Eight Arab princesses are currently on trial in Brussels for trafficking and abusing servants during their stay there nine years ago. The case has begun to attract international attention and is once again bringing the global problem of human trafficking to the forefront.
Sheikha Hamda al-Nahyan and her seven daughters brought 20 servants from the UAE for their 8 month stay in Belguim. They have been accused of holding these servants in slave-like conditions. The servants were prevented from leaving the building or eating without permission, and were tied up while the princesses were away. They were also forced to sleep on the floor at the foot of the princess’ beds.
In addition to charges of inhumane treatment, the princesses are also accused of failing to procure the correct visas and work permits for their servants as well as failing to pay wages.
This all came to light when one servant, who claimed to have not eaten or drank in over 3 days, escaped the hotel.
Despite these harsh accusations, the UAE will likely refuse to extradite them and the princesses are unlikely to face more than a several-hundred dollar fine.
Nicholas McGeehan, an expert on Gulf migrant workers explained that despite the abolishment of slavery, domestic slavery and human trafficking is not only tolerated but entirely accepted from the top down in many Gulf countries.
“[It is] perpetuated by ruling elites for whom it serves an important societal purpose in conferring status,” McGeehan said.”
McGeehan also noted that it is almost impossible for people like these servants to find the justice they deserve.
“The princesses are of course very important people with immense means and prestige, while the victims are very vulnerable,” McGeehan said. “The princesses hired three specialist lawyers who twice went to Belgium’s highest court to challenge procedure. Not everyone has the means to do that.”
Earlier this March another issue of domestic slavery came to light when a Kuwaiti women filmed her servant ‘falling out a window.’ It later came to light that the servant, an Ethiopian woman, was being kept there against her will and attempted to jump from a seventh-floor window in order to escape.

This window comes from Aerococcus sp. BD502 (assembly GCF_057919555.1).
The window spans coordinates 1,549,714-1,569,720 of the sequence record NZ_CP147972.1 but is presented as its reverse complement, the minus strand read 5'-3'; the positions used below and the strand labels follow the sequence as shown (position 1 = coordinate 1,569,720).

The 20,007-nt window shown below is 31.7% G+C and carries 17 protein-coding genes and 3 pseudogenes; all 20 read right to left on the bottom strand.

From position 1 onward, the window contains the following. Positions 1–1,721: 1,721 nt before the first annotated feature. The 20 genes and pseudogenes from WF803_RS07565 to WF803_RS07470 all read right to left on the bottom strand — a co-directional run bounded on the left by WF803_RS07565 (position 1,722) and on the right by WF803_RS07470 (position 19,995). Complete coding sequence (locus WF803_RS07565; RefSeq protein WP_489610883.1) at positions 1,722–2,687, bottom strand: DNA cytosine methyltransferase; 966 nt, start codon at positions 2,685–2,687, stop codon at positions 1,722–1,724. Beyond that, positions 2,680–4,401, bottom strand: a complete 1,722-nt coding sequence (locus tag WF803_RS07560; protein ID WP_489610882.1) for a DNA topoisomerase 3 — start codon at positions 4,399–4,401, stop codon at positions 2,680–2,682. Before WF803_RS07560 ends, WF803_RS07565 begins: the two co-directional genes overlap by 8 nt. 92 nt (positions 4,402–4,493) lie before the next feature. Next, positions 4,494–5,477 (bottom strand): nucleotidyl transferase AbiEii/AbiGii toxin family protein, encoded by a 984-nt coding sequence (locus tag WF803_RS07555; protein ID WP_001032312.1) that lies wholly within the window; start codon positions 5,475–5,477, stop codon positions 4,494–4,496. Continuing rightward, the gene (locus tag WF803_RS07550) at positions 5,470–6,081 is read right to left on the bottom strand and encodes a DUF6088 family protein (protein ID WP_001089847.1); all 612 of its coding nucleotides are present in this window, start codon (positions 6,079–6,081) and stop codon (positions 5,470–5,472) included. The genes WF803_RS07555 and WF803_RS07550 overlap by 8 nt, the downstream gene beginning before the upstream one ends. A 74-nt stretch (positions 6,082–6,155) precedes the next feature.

Similarly, a young woman who escaped from North Korea told her story about crossing into China to ‘freedom’ just for to be captured and sold into the sex trade.
Even in America, where we seem to be a world away from these issues, a recent viral Facebook post tells the tale of a flight attendant noticing something odd about a young woman and an older man on a flight only to realize the woman was being trafficked. After the flight attendant called police, the woman was later freed.
These cases remind us that, despite the nearly-global abolition of slavery, there are still nearly 27 million enslaved individuals in the world. Domestic slavery, workers without rights, and the sex trade are arguably more common now than ever before.
The key to ending human trafficking lies in awareness and eliminating the flow of cash making slavery profitable. We all contribute to the global problem of slavery when we are not conscious of where our products come from, cognizant of where our money goes, and considerate of individuals around us who may be trafficked or trafficking.
In a modern world with endless innovations, a constant flow of information, and a higher standard of living than ever before the continuation of slavery is unacceptable. We must work together to end this horrible practice both at home and abroad.